Tuesday, May 8, 2007

The Queen's Secret

Here's a timely Plaidy review: The Queen's Secret, reissued recently. It's about Katherine of Valois, queen to Henry V and secret wife of Owen Tudor.

Katherine tells her story in the first person, beginning with her miserable, insecure childhood in France with her mentally ill father and her corrupt mother and ending with her forcible separation from the love of her life, Owen Tudor.

Plaidy's depiction of Katherine's childhood and its effects on her as a woman gives her a certain psychological depth, and though Katherine is ultimately helpless to prevent her fate, she preserves a certain dignity and strength about her that keeps her in the reader's sympathies. Plaidy also is good at conveying the mixed feelings that Katherine has as a French princess married to an English king, a situation that makes her position in both countries difficult.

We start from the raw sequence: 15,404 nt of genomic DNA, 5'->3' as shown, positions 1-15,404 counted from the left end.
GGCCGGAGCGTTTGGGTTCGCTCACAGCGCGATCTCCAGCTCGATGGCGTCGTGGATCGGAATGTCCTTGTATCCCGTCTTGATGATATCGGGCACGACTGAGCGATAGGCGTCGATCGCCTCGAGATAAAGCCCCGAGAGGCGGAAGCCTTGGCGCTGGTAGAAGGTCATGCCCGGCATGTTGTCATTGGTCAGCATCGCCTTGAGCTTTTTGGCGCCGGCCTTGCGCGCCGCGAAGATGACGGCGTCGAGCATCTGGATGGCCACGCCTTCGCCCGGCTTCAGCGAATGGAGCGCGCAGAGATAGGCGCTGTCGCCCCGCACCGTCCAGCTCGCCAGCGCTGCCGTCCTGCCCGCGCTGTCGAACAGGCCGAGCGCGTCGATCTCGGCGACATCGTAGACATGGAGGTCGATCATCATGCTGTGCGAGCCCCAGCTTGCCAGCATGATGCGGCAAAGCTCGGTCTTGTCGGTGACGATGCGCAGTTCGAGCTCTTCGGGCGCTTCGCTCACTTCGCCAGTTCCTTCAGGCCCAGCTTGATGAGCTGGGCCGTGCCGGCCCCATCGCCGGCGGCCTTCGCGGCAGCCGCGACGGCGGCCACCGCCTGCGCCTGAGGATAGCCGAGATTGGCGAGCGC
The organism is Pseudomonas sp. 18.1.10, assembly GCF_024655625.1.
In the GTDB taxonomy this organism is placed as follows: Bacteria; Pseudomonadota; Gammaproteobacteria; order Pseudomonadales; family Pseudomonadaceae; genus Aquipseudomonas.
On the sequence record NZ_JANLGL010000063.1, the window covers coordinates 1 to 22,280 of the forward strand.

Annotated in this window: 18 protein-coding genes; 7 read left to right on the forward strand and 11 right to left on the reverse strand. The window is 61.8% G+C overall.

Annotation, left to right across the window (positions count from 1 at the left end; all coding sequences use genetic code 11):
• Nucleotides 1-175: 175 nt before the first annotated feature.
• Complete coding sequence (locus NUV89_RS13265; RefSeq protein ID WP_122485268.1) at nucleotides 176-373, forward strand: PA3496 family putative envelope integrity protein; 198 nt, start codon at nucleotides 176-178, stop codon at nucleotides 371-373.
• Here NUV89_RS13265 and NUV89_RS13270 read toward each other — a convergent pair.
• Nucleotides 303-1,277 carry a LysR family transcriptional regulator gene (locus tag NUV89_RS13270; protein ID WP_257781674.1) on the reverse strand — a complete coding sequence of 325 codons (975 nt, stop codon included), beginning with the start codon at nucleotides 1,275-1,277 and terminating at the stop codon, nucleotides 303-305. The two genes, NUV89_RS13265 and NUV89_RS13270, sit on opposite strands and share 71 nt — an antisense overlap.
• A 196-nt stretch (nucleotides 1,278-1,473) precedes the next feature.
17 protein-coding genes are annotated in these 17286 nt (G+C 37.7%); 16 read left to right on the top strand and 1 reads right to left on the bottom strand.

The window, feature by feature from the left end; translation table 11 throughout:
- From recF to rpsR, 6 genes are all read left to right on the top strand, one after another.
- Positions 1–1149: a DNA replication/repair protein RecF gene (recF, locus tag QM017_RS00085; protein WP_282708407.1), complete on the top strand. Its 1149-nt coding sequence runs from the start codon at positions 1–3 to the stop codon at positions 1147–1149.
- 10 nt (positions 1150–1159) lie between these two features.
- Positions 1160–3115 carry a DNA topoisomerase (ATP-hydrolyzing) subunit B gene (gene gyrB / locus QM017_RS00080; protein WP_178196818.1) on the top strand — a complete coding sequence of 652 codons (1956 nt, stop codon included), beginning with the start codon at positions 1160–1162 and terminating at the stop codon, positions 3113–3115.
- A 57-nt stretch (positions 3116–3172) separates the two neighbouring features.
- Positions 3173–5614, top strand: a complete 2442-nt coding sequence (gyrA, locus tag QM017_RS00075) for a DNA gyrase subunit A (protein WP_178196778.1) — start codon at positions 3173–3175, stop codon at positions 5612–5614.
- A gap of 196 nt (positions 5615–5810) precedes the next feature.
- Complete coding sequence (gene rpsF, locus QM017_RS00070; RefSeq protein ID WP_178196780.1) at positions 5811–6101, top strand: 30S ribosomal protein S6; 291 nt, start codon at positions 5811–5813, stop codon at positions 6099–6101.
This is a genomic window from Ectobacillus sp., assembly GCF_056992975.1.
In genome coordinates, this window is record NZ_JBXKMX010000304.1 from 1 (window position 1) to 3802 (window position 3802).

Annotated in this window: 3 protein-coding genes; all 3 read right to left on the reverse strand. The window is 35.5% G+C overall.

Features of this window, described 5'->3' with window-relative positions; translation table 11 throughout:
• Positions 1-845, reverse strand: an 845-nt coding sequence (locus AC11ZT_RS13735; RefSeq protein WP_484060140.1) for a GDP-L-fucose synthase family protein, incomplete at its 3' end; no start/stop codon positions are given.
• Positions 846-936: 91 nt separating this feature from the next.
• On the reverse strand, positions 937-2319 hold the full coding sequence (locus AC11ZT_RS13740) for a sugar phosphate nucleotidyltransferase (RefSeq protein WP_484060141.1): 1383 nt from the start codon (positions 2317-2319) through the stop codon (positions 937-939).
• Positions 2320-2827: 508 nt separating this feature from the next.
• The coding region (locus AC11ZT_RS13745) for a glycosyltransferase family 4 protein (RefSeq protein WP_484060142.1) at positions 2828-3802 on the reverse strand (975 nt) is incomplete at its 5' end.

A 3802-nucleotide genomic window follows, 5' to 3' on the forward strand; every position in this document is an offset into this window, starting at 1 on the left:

I did find the structure here--it's one of those novels where the narrator looks back upon her life as she prepares for death--a bit limiting. Although we know from history what was to become of Owen Tudor and Katherine's children after her death, the novel leaves their stories unresolved, so there's still a sense of being left hanging when the novel ends.

From what I've read after reading this novel, little is known about how the relationship of Owen Tudor and Katherine came about. I thought that Plaidy's version of it was plausible and that Katherine's willingness to risk all for love showed an appealing, and believable, reckless streak in her character.

All in all, a worthy addition to your Plaidy shelf, either in this spanking new version or in one of the older ones.

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